It’s obviously quite common for smaller, cheaper cars to be done up in the fancier equipment and interior trappings of bigger, more expensive cars. However, you really don’t expect to see the opposite. And for car enthusiasts of a certain age, who have been ogling the classic BMW E38 7 Series for decades now, we expect to find a general baseline when examining one. Generally, the differences are the exterior paint and interior color, with two choices of wheelbase (i or iL) and engine (the V8-powered 740 and James Bond’s V12-powered 750). Maybe it has the sport package with its cool, big wheels and other subtle aesthetic tweaks. I know all that from memory because I’m a car enthusiast of a certain age.
And then this car comes along, for auction on Cars and Bids. It’s a 1994 BMW 730i, which was not sold in the United States (this one originally comes from Spain). As those were still the days when BMW’s model numbers corresponded with engine displacement, you would correctly guess that it has a 3.0-liter engine. However, if you’re also guessing based on future BMW 3.0-liter engines that this one would be an inline-six, you would be wrong. It’s a 3.0-liter V8, which almost seems absurd. It had 215 horsepower and 214 pound-feet of torque, which really wasn’t all that different from BMW’s ubiquitous 2.8-liter inline-six of that era (also available in the E38 in Europe) that produced 190 hp and 207 lb-ft. Did that extra 25 horses and 7 torques really make that much of a difference? There was also a 3.5-liter V8 good for 235 hp and 236 lb-ft (it got a torque bump to 254 in 1998). It’s crazy to see both the number of engine choices and the small output gaps between them all.
Anyway, back to this car. Not only does it have the weirdo 3.0-liter V8, but it’s mated to a five-speed manual transmission. And really, for those of us who love seeing manual transmissions in vehicles that rarely have them, a European flagship luxury sedan with a five-speed manual should definitely make you perk up. And although you could get a 740i with a six-speed manual in other markets, it was the five-speed automatic only in the United States. So, this really is a unicorn powertrain for our market.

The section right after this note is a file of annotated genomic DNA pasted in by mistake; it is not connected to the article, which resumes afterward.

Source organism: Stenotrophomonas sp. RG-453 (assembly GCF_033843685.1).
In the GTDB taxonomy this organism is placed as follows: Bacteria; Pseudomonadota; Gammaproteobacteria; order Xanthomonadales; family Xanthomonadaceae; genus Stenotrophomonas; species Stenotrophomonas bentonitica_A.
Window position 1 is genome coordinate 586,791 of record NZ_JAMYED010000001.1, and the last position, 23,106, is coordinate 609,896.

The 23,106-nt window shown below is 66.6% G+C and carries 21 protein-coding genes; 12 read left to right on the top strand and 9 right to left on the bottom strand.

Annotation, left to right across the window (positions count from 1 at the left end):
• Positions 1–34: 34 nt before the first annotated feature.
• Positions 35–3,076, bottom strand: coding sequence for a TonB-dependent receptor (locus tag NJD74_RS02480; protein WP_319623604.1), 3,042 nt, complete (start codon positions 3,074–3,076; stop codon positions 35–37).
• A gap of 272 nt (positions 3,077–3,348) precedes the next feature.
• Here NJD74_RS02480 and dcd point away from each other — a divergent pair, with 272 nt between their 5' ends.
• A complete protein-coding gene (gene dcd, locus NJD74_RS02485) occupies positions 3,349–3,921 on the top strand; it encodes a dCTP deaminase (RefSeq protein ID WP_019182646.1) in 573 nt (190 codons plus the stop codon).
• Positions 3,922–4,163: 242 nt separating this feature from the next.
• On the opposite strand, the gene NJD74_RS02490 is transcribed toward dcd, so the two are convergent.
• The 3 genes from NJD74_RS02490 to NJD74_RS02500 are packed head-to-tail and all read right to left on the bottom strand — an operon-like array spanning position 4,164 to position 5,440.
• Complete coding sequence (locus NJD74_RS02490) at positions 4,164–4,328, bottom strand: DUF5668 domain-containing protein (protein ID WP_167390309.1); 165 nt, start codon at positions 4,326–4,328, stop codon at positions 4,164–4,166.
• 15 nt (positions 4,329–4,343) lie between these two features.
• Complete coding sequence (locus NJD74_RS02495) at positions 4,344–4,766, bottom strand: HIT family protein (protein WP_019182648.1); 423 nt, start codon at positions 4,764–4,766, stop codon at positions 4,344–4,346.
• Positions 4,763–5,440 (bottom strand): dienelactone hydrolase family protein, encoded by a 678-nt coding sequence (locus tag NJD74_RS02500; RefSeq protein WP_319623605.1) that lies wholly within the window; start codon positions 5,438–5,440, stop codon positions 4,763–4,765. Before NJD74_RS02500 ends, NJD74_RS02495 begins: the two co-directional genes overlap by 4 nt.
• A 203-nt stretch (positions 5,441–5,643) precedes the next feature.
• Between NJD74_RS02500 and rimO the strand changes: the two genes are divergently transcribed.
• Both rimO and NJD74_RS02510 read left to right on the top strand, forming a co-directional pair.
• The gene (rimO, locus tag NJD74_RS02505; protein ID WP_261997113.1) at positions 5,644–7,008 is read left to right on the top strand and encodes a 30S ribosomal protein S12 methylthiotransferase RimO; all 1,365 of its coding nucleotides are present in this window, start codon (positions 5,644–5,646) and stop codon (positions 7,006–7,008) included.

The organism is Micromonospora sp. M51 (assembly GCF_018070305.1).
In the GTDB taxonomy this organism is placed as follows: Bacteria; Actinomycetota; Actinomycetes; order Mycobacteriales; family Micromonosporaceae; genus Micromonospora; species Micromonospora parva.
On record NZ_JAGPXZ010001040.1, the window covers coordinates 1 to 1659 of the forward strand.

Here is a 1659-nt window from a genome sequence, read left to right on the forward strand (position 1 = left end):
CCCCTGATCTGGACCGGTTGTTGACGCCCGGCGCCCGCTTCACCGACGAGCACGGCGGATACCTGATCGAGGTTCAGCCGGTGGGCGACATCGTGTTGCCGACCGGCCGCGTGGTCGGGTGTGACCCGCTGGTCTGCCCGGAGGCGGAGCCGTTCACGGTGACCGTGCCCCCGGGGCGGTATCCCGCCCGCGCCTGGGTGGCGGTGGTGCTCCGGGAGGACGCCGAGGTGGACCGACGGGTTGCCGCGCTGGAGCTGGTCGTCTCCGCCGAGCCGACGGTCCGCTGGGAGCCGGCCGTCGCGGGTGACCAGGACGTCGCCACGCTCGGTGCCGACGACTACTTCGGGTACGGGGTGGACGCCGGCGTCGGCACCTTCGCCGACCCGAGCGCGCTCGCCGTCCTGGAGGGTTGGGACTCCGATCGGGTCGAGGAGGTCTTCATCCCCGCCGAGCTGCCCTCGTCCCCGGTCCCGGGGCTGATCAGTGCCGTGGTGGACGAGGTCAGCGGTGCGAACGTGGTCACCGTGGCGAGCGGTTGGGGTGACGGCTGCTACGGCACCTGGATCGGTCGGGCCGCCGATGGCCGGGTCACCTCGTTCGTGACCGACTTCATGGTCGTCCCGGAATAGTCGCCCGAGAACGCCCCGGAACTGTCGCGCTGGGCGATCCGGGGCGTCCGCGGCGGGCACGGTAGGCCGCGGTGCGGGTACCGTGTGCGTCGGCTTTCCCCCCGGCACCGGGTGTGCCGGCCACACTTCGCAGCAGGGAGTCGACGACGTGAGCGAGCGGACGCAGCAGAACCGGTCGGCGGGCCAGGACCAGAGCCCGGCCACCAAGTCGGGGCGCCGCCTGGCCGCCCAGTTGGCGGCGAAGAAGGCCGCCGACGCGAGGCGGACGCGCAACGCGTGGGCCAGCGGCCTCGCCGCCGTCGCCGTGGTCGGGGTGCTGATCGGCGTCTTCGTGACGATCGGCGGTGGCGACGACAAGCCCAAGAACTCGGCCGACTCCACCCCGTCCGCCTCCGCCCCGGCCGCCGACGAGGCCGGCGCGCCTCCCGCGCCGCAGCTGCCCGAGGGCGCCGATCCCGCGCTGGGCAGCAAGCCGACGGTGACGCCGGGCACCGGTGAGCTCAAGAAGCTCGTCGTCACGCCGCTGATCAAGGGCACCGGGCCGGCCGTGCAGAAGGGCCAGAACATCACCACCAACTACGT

Now, let’s move inside. Whoa whoa whoa, are those cloth seats in a BMW 7 Series??? Yep, Cars and Bids indicates they are covered in “flocked velour upholstery,” which I’ve just discovered thanks to the wonders of the internet, “resembles velvet, but it costs much less.” And wait, those are manual seats. Eight-way, too, with fore-aft, recline, rear seat height and front seat height, much as you’d get with a typical power seat. The most recent BMW I can recall with seat controls like this was the BMW 1 Series, and the range of adjustability they provided was surprisingly excellent.
And wait, are those manual climate controls? Yes, it was the 1990s, but the 7 Series was a flagship luxury sedan, and you expect to see auto climate controls. Most E38s you come across also have a navigation system, which was as rudimentary as you might imagine. Really, from those earliest systems all the way into the iDrive era, I’d always try to find a BMW without navigation. It’s a cleaner look and you don’t have that vestigial block of antiquated tech that’s not only virtually useless for navigating, but significantly hampers audio control. Just get a phone holder and an aftermarket AUX input and call it a day (which is exactly what I’ve done for my ’98 Z3). Oh, and speaking of audio, behind that wood trim panel is a tape deck. That’s actually not that shocking as German cars clung to their tape decks until the turn of the century.
Honestly, I could just keep geeking out about this thing as I’m a car enthusiast of a certain age, so I’ll just leave you with one final bit of fun: it’s Oxford Green Metallic. And, in case you didn’t know, we like our green BMWs around here.
The Cars and Bids auction runs until April 1.